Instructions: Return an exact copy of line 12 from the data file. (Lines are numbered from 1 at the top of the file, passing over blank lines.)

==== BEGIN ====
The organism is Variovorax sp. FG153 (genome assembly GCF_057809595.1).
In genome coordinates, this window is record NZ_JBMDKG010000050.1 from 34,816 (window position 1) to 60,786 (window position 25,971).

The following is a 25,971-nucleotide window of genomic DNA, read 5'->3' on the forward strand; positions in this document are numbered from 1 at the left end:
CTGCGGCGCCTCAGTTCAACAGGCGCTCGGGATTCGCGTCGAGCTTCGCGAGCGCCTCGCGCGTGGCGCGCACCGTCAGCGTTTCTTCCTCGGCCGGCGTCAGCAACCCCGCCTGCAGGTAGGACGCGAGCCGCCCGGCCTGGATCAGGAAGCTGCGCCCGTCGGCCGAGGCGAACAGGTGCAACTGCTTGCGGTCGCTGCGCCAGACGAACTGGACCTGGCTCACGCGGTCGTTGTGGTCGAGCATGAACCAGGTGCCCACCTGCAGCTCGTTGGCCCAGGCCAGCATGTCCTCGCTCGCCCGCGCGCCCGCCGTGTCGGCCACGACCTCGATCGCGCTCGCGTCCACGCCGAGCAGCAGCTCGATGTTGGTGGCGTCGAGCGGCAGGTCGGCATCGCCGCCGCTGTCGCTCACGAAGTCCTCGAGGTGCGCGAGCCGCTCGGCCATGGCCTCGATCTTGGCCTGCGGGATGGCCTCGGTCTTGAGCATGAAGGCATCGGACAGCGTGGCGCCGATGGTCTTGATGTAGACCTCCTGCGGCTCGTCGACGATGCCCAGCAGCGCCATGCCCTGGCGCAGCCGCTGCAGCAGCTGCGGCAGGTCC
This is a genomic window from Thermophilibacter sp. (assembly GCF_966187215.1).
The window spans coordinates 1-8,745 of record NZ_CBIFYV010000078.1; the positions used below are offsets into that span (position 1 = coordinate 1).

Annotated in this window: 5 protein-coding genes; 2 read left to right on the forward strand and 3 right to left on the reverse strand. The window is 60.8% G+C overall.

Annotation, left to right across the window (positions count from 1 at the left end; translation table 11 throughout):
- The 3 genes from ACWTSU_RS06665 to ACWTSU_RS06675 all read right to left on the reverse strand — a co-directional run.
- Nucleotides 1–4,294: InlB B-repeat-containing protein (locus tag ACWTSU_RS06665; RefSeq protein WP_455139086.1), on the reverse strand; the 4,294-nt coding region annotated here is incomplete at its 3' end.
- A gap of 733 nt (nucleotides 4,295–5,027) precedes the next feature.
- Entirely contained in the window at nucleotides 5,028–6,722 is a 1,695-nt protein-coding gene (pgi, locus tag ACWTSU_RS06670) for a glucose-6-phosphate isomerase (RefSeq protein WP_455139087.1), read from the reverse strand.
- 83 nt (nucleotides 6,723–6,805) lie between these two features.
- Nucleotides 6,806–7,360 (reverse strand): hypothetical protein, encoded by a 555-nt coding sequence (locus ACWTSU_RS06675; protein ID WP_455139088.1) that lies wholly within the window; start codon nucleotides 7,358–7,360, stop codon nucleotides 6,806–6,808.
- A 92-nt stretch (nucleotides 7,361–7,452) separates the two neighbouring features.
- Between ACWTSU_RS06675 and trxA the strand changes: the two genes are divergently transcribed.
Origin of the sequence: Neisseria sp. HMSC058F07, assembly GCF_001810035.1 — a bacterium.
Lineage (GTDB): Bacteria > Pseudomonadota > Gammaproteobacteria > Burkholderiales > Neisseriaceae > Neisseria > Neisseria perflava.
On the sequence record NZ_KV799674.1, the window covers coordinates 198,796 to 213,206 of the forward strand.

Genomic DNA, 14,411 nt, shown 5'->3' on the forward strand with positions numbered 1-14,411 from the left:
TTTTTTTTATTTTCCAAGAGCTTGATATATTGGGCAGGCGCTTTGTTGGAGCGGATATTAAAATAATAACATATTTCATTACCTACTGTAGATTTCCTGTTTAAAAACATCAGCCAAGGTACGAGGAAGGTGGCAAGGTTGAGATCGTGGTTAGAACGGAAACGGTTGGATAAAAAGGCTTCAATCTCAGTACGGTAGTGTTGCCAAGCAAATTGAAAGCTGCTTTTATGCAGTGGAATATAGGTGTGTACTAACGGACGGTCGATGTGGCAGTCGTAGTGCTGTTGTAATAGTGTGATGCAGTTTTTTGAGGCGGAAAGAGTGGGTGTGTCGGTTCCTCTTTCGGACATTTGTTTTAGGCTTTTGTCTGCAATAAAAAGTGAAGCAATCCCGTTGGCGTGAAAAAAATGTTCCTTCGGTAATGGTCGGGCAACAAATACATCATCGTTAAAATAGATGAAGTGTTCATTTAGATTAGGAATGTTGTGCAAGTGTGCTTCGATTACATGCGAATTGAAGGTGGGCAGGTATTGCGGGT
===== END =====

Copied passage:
- Entirely contained in the window at nucleotides 5,028–6,722 is a 1,695-nt protein-coding gene (pgi, locus tag ACWTSU_RS06670) for a glucose-6-phosphate isomerase (RefSeq protein WP_455139087.1), read from the reverse strand.